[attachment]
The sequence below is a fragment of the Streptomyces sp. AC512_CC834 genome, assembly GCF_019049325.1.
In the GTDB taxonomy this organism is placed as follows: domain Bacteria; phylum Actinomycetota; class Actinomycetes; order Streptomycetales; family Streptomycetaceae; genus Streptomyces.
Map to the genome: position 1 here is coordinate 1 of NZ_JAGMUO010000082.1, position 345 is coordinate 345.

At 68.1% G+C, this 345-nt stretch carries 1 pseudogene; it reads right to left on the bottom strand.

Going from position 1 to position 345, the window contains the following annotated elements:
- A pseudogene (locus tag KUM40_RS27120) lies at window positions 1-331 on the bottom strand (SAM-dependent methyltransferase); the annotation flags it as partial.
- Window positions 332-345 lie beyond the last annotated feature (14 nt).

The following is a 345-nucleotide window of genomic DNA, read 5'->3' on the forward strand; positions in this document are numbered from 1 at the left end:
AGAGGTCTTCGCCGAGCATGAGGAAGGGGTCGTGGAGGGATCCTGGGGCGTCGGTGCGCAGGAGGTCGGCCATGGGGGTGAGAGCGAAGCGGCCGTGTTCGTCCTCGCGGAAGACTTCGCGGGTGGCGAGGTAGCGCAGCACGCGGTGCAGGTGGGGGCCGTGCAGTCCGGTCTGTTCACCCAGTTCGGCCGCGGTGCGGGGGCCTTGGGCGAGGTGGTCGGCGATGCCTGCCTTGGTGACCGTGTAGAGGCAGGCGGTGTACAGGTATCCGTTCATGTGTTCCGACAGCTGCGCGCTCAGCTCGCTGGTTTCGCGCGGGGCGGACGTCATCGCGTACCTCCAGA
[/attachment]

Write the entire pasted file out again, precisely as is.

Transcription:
The sequence below is a fragment of the Streptomyces sp. AC512_CC834 genome, assembly GCF_019049325.1.
In the GTDB taxonomy this organism is placed as follows: domain Bacteria; phylum Actinomycetota; class Actinomycetes; order Streptomycetales; family Streptomycetaceae; genus Streptomyces.
Map to the genome: position 1 here is coordinate 1 of NZ_JAGMUO010000082.1, position 345 is coordinate 345.

At 68.1% G+C, this 345-nt stretch carries 1 pseudogene; it reads right to left on the bottom strand.

Going from position 1 to position 345, the window contains the following annotated elements:
- A pseudogene (locus tag KUM40_RS27120) lies at window positions 1-331 on the bottom strand (SAM-dependent methyltransferase); the annotation flags it as partial.
- Window positions 332-345 lie beyond the last annotated feature (14 nt).

The following is a 345-nucleotide window of genomic DNA, read 5'->3' on the forward strand; positions in this document are numbered from 1 at the left end:
AGAGGTCTTCGCCGAGCATGAGGAAGGGGTCGTGGAGGGATCCTGGGGCGTCGGTGCGCAGGAGGTCGGCCATGGGGGTGAGAGCGAAGCGGCCGTGTTCGTCCTCGCGGAAGACTTCGCGGGTGGCGAGGTAGCGCAGCACGCGGTGCAGGTGGGGGCCGTGCAGTCCGGTCTGTTCACCCAGTTCGGCCGCGGTGCGGGGGCCTTGGGCGAGGTGGTCGGCGATGCCTGCCTTGGTGACCGTGTAGAGGCAGGCGGTGTACAGGTATCCGTTCATGTGTTCCGACAGCTGCGCGCTCAGCTCGCTGGTTTCGCGCGGGGCGGACGTCATCGCGTACCTCCAGA